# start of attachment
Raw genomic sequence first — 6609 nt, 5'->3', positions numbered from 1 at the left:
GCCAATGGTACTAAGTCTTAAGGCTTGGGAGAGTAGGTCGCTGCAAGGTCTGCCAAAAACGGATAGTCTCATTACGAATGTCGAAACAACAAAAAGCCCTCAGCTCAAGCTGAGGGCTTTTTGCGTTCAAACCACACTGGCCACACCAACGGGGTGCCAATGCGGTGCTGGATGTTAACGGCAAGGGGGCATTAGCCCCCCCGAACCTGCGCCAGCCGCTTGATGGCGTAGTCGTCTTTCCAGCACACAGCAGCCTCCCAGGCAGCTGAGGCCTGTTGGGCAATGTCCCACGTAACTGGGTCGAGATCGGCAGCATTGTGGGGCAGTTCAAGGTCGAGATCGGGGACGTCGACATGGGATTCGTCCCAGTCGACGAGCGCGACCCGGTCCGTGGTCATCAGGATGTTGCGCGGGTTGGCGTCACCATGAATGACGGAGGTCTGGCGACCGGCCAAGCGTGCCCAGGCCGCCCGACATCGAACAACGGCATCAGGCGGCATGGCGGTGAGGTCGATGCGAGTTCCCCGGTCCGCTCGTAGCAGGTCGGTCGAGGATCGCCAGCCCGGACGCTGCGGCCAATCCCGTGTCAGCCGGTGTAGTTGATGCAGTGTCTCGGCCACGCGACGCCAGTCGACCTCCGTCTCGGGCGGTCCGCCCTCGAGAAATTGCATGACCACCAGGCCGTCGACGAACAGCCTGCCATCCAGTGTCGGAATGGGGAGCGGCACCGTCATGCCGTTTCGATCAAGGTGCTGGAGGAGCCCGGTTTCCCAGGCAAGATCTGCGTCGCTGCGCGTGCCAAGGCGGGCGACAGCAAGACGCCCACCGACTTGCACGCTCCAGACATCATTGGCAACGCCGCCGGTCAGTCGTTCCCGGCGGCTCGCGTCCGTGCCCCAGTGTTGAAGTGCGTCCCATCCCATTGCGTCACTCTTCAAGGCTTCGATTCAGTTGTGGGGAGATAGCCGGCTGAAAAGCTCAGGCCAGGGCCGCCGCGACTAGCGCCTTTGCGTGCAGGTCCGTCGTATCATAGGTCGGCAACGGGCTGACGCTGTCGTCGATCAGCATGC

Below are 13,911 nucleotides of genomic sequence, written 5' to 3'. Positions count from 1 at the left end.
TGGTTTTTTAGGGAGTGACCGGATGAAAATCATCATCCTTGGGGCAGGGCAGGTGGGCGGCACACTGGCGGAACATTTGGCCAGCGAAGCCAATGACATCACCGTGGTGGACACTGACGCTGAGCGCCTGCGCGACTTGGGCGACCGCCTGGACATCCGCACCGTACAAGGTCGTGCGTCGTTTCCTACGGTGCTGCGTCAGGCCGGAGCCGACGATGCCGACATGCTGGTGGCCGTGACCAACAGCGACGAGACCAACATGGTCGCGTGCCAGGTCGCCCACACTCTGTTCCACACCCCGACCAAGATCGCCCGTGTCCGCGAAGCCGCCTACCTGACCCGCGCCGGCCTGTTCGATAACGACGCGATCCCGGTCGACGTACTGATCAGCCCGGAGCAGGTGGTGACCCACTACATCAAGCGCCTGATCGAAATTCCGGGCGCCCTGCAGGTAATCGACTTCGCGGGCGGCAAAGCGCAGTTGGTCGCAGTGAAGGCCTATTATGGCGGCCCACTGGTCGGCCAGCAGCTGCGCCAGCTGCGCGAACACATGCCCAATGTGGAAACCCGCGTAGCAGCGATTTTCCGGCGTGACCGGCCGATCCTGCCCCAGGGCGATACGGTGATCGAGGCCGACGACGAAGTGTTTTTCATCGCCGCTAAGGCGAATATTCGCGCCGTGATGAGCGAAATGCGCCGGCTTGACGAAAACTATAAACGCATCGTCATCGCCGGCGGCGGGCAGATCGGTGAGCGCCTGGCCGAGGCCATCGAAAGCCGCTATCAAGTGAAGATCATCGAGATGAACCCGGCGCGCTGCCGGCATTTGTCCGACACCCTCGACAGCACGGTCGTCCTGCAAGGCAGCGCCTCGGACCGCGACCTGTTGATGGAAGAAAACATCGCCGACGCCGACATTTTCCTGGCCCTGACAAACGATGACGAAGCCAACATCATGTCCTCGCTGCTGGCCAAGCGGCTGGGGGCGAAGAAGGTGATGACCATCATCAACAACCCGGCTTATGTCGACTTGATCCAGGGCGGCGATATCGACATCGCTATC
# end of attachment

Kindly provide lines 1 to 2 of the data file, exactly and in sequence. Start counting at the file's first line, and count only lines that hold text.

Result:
Raw genomic sequence first — 6609 nt, 5'->3', positions numbered from 1 at the left:
GCCAATGGTACTAAGTCTTAAGGCTTGGGAGAGTAGGTCGCTGCAAGGTCTGCCAAAAACGGATAGTCTCATTACGAATGTCGAAACAACAAAAAGCCCTCAGCTCAAGCTGAGGGCTTTTTGCGTTCAAACCACACTGGCCACACCAACGGGGTGCCAATGCGGTGCTGGATGTTAACGGCAAGGGGGCATTAGCCCCCCCGAACCTGCGCCAGCCGCTTGATGGCGTAGTCGTCTTTCCAGCACACAGCAGCCTCCCAGGCAGCTGAGGCCTGTTGGGCAATGTCCCACGTAACTGGGTCGAGATCGGCAGCATTGTGGGGCAGTTCAAGGTCGAGATCGGGGACGTCGACATGGGATTCGTCCCAGTCGACGAGCGCGACCCGGTCCGTGGTCATCAGGATGTTGCGCGGGTTGGCGTCACCATGAATGACGGAGGTCTGGCGACCGGCCAAGCGTGCCCAGGCCGCCCGACATCGAACAACGGCATCAGGCGGCATGGCGGTGAGGTCGATGCGAGTTCCCCGGTCCGCTCGTAGCAGGTCGGTCGAGGATCGCCAGCCCGGACGCTGCGGCCAATCCCGTGTCAGCCGGTGTAGTTGATGCAGTGTCTCGGCCACGCGACGCCAGTCGACCTCCGTCTCGGGCGGTCCGCCCTCGAGAAATTGCATGACCACCAGGCCGTCGACGAACAGCCTGCCATCCAGTGTCGGAATGGGGAGCGGCACCGTCATGCCGTTTCGATCAAGGTGCTGGAGGAGCCCGGTTTCCCAGGCAAGATCTGCGTCGCTGCGCGTGCCAAGGCGGGCGACAGCAAGACGCCCACCGACTTGCACGCTCCAGACATCATTGGCAACGCCGCCGGTCAGTCGTTCCCGGCGGCTCGCGTCCGTGCCCCAGTGTTGAAGTGCGTCCCATCCCATTGCGTCACTCTTCAAGGCTTCGATTCAGTTGTGGGGAGATAGCCGGCTGAAAAGCTCAGGCCAGGGCCGCCGCGACTAGCGCCTTTGCGTGCAGGTCCGTCGTATCATAGGTCGGCAACGGGCTGACGCTGTCGTCGATCAGCATGC